It's what I do after this that I need help with. To simplify the problem even further let's fix our own initial launch velocity to 80 m/s.
 
  • #4
VexCarido said:
Summary:: Need help to understand the math of projectile intercept for videogame

more difficult than rearranging a few components of the equations of motion, but I am at a loss as to how I should go about it exactly. Is there a swift and easy & efficient way to do this?
I think you will need to equate the coordinates of both the projectiles.
Equate the x(t) of 1st and second particle. And do the same with y(t). Put in the value of t.
You will get the angle of projection this way, using that you will get your other parameters.
A computer program would able to do this easily.
Sorry if I am wrong
 
  • #5
Here is my question. Are you trying to shoot down projectiles that are aimed straight at you or are you trying to shoot down projectiles that are aimed at your headquarters located away from you on a hillside? And no, let's not get too attached to 80 m/s. Lets's call our projectile speed ##v_0## and the speed of the enemy projectile ##u_0##. Develop the equations and then you can tweak the values as you wish. I think that if you wish to be a successful game designer, you have to think abstractly in terms of parameters.
 

1. What is projectile intercept math and trigonometry?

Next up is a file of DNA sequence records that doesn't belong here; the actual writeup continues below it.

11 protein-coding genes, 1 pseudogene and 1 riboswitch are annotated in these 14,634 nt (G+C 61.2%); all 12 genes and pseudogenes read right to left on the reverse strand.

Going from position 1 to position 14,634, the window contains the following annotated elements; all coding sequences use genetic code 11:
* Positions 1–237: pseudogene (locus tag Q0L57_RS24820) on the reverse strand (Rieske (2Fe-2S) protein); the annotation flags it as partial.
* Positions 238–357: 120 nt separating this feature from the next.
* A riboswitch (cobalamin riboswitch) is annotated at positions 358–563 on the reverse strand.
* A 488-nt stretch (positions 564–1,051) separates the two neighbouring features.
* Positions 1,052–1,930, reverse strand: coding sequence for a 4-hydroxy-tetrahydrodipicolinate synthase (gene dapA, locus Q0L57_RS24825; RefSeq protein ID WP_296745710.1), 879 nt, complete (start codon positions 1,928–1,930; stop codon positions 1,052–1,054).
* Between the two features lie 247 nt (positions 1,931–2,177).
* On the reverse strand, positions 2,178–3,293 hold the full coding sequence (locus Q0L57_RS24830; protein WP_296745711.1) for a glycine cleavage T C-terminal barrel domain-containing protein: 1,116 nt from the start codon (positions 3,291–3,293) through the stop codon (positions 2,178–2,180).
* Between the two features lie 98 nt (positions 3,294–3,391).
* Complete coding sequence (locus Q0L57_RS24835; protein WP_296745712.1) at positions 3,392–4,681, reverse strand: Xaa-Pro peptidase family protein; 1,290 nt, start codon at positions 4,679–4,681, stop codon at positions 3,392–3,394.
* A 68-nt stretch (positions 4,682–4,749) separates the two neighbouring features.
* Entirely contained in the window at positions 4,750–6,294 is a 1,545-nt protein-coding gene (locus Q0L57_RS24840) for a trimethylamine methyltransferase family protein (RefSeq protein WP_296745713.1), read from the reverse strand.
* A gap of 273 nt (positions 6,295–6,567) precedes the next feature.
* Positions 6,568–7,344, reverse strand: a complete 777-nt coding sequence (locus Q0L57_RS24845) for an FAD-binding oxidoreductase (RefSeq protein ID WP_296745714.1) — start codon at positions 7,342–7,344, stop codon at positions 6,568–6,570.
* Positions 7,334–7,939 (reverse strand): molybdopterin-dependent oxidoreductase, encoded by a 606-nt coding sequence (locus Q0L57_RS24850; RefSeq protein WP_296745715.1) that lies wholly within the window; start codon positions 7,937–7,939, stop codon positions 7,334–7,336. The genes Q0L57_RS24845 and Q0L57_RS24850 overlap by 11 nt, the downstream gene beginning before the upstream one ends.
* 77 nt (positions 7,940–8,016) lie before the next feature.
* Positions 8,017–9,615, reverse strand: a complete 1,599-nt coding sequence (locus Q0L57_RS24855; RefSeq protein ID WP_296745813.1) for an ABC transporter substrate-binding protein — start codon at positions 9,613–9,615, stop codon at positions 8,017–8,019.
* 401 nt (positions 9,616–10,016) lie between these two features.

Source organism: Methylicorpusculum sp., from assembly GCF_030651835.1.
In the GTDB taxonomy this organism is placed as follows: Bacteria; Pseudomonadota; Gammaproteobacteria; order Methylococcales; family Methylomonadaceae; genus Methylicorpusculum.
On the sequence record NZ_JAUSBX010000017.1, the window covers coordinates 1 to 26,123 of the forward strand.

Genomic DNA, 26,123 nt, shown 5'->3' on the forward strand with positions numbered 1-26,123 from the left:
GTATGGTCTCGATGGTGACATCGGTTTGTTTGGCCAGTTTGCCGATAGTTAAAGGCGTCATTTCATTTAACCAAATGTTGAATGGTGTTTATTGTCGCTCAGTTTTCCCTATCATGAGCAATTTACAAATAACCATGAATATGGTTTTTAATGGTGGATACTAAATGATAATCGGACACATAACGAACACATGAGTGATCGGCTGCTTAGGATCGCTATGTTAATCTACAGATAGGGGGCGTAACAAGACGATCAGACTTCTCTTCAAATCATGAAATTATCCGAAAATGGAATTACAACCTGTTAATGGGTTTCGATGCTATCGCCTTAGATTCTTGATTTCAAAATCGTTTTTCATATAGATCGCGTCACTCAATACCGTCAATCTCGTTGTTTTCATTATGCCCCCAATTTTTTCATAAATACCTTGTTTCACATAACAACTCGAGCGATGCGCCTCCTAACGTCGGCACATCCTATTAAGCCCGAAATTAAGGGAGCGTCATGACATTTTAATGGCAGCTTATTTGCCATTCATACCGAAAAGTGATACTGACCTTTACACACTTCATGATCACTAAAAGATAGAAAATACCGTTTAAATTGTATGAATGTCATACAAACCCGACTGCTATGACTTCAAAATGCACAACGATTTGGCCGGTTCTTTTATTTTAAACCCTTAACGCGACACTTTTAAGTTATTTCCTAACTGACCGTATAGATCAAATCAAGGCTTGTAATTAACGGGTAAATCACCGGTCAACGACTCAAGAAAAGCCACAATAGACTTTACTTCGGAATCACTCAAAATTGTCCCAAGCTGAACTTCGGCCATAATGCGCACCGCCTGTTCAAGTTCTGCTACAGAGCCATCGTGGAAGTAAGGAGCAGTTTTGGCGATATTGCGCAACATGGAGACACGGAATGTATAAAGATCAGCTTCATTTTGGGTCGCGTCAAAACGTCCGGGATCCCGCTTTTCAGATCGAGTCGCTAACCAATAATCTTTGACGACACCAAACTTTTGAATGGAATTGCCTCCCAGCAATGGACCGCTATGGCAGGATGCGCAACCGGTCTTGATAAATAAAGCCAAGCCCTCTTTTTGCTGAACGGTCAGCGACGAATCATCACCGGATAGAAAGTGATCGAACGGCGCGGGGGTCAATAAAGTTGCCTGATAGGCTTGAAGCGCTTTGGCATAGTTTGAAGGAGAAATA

Projectile intercept math and trigonometry is a branch of mathematics that deals with the calculation of the trajectory and impact point of a projectile, taking into account factors such as velocity, angle of launch, and gravitational acceleration.

2. Why is projectile intercept math and trigonometry important?

Projectile intercept math and trigonometry is important because it is used in various fields such as physics, engineering, and military to accurately predict the path and impact of projectiles. This information is crucial for designing and targeting weapons, calculating the trajectory of objects in space, and understanding the mechanics of motion.

3. What are the key principles of projectile intercept math and trigonometry?

The key principles of projectile intercept math and trigonometry include the use of trigonometric functions such as sine, cosine, and tangent to calculate the angle of launch and the range of the projectile. It also involves using equations of motion to determine the trajectory and impact point of the projectile.

4. How is projectile intercept math and trigonometry applied in real life?

Projectile intercept math and trigonometry is applied in real life in various scenarios such as calculating the trajectory of a bullet or missile, determining the range of a cannon or artillery, predicting the path of a thrown object, and analyzing the motion of objects in space.

5. What are some common challenges in solving projectile intercept math and trigonometry problems?

Some common challenges in solving projectile intercept math and trigonometry problems include accounting for air resistance, considering the curvature of the Earth, and dealing with complex scenarios where the projectile may be affected by multiple forces. It also requires a solid understanding of trigonometric functions and equations of motion.